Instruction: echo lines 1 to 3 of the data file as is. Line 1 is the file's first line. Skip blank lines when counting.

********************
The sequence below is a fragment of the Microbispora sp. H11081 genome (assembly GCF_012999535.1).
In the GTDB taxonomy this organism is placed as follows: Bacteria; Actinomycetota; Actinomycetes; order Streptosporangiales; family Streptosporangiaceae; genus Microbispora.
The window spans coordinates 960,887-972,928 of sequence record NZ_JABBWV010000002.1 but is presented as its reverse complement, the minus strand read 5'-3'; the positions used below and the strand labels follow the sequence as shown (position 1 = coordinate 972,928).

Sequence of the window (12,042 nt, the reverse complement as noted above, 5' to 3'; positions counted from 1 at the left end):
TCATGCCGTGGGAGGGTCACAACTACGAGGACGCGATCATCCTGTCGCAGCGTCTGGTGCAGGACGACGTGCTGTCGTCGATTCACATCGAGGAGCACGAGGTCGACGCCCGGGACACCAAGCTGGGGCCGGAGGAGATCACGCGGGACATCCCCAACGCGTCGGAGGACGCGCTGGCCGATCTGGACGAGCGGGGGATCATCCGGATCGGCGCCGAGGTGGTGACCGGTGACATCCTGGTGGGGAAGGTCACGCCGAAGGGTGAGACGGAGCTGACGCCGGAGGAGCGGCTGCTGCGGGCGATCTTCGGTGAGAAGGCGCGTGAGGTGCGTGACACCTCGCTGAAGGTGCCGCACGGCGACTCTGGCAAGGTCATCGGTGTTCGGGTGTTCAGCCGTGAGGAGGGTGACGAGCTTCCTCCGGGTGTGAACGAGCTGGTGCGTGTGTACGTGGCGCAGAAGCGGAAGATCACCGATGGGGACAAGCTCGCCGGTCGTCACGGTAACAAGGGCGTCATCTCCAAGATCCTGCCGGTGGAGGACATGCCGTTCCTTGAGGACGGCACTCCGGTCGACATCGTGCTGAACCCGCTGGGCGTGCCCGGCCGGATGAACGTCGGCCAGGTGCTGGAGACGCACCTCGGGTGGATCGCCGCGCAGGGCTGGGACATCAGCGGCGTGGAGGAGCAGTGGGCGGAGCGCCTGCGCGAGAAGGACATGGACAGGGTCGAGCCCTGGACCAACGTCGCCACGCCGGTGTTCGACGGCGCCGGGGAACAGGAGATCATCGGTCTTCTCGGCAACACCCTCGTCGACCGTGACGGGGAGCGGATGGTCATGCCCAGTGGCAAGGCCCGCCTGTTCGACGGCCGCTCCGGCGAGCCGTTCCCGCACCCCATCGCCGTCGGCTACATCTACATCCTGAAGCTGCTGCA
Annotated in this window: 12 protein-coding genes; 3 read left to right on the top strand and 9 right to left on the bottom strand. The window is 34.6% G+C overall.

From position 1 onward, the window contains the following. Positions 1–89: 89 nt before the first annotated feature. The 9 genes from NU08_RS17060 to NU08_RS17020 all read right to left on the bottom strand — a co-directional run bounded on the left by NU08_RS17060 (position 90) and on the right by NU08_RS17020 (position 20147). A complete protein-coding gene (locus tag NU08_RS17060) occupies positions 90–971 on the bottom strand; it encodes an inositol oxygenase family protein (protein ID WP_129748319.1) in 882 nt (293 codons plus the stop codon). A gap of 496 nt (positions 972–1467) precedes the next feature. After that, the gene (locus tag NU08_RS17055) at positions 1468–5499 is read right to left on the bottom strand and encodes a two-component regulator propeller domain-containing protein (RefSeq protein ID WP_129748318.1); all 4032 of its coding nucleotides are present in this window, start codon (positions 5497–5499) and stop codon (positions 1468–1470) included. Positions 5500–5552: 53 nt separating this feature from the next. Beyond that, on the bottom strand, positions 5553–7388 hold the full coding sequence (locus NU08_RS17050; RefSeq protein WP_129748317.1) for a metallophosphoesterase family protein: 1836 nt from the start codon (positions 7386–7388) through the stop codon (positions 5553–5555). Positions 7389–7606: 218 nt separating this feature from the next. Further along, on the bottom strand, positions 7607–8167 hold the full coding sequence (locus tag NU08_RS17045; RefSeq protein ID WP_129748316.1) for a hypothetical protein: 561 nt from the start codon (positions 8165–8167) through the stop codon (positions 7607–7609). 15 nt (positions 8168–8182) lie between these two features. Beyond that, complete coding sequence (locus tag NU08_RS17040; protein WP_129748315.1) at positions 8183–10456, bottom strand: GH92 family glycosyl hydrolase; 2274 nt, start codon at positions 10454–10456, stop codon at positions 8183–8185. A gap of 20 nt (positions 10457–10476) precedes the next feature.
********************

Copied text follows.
The sequence below is a fragment of the Microbispora sp. H11081 genome (assembly GCF_012999535.1).
In the GTDB taxonomy this organism is placed as follows: Bacteria; Actinomycetota; Actinomycetes; order Streptosporangiales; family Streptosporangiaceae; genus Microbispora.
The window spans coordinates 960,887-972,928 of sequence record NZ_JABBWV010000002.1 but is presented as its reverse complement, the minus strand read 5'-3'; the positions used below and the strand labels follow the sequence as shown (position 1 = coordinate 972,928).